A lack of focus on transformational innovation
Surveys by Deloitte and McKinsey suggested that less than 10% of big firms were making real progress in becoming more adaptive and agile. More recently, a survey of several thousand executives, published in strategy + business carried out by PwC, indicates that 23% of the executives work in corporations that are actively trying to redefine their core business model and fundamentally change the way they operate..
The rest fall into three groups.
- Group one - wants to modernise to improve on what it already does
- Group two - focused on increasing speed and efficiency
- Group three - keen to break new ground in its industry
There is little point of discussing with these people "how" to redefine their businesses and create bold new innovation unless and until there is more agreement that this is "what" their organisations should be focused on, namely, continuous innovation for customers and how they should be organised to accomplish it. For me though, more important that this are they employing creatives and nurturing their skills, as it these individuals who will deliver new ways of working and operating.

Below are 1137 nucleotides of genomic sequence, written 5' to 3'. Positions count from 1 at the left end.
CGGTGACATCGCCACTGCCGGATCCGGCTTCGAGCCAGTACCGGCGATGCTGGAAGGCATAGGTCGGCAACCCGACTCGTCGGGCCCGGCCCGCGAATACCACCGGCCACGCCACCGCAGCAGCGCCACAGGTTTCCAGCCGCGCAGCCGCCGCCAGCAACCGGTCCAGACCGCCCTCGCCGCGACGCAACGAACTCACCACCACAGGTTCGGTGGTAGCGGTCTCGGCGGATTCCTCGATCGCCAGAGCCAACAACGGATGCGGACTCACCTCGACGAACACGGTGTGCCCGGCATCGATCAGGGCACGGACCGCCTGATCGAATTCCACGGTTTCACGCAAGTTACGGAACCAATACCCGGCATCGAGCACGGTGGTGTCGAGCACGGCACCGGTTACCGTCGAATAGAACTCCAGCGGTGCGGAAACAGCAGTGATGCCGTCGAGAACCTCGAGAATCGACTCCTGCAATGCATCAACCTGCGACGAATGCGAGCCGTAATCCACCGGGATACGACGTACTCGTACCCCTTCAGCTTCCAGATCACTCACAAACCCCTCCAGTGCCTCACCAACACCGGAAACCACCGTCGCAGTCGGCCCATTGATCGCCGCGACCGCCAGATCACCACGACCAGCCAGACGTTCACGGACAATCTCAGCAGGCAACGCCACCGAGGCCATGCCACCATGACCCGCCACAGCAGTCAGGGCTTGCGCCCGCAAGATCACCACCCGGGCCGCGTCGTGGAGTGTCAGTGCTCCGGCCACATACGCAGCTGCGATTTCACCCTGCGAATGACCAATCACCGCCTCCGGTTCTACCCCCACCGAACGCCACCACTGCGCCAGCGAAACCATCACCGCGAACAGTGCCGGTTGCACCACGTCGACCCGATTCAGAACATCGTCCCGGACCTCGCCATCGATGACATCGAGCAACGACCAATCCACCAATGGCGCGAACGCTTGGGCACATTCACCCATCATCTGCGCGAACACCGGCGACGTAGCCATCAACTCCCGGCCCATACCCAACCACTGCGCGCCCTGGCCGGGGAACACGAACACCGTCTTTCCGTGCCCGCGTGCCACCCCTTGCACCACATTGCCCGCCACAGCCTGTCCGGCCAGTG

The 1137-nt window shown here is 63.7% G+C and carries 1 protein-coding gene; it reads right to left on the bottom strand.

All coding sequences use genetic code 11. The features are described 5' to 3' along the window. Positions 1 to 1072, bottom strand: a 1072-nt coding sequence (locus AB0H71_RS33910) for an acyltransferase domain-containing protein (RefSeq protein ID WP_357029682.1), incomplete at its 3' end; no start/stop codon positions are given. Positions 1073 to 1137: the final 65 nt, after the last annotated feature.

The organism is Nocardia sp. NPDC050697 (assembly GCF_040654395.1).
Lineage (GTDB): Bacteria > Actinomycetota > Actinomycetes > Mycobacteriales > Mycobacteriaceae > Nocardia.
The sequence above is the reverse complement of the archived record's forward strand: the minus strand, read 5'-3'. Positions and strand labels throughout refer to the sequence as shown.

All the successful entrepreneurs in the new ways of operating all have creativity in common with each other and they also have desire to recruit, respect, and nurture and develop these creatives in the long term. Together they have created organisations that have concentrated on delivering value to customers. The principal reason they have been so successful is that they have delivered to customers the gold standard of corporate performance: instant, frictionless, intimate, interconnected value at scale. Firms that can deliver this have become rich beyond the dreams of avarice. Those that can’t are still struggling.
Ascento learning and development specialise in providing workforce development apprenticeship programmes to both apprenticeship levy paying employers and non levy employers. We work closely with employers to identify the key areas for development and design strategic solutions to tackle these with programmes that are tailored to each individual learner. With two schools of excellence focusing on Management and Digital Marketing we don’t deliver every qualification under the sun, but focus on what we know best and ensure that quality is at the heart of everything we do.